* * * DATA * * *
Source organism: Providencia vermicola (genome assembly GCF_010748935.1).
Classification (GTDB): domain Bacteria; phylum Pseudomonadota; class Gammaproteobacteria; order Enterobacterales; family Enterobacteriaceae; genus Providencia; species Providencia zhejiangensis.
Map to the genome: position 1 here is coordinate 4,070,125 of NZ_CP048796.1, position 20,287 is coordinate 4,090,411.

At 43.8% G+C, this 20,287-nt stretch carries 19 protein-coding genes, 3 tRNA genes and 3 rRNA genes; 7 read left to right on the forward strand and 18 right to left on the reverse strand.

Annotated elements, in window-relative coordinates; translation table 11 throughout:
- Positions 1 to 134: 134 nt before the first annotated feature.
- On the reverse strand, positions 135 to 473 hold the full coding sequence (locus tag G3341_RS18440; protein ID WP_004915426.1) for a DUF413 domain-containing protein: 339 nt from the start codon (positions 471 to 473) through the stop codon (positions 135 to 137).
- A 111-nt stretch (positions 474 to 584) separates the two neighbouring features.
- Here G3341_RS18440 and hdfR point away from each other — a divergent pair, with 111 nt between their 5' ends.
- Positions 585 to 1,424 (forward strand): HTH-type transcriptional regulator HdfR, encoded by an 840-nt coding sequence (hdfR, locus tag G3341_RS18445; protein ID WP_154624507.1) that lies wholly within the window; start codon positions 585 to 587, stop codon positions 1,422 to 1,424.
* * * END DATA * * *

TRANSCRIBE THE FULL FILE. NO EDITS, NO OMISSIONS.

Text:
Source organism: Providencia vermicola (genome assembly GCF_010748935.1).
Classification (GTDB): domain Bacteria; phylum Pseudomonadota; class Gammaproteobacteria; order Enterobacterales; family Enterobacteriaceae; genus Providencia; species Providencia zhejiangensis.
Map to the genome: position 1 here is coordinate 4,070,125 of NZ_CP048796.1, position 20,287 is coordinate 4,090,411.

At 43.8% G+C, this 20,287-nt stretch carries 19 protein-coding genes, 3 tRNA genes and 3 rRNA genes; 7 read left to right on the forward strand and 18 right to left on the reverse strand.

Annotated elements, in window-relative coordinates; translation table 11 throughout:
- Positions 1 to 134: 134 nt before the first annotated feature.
- On the reverse strand, positions 135 to 473 hold the full coding sequence (locus tag G3341_RS18440; protein ID WP_004915426.1) for a DUF413 domain-containing protein: 339 nt from the start codon (positions 471 to 473) through the stop codon (positions 135 to 137).
- A 111-nt stretch (positions 474 to 584) separates the two neighbouring features.
- Here G3341_RS18440 and hdfR point away from each other — a divergent pair, with 111 nt between their 5' ends.
- Positions 585 to 1,424 (forward strand): HTH-type transcriptional regulator HdfR, encoded by an 840-nt coding sequence (hdfR, locus tag G3341_RS18445; protein ID WP_154624507.1) that lies wholly within the window; start codon positions 585 to 587, stop codon positions 1,422 to 1,424.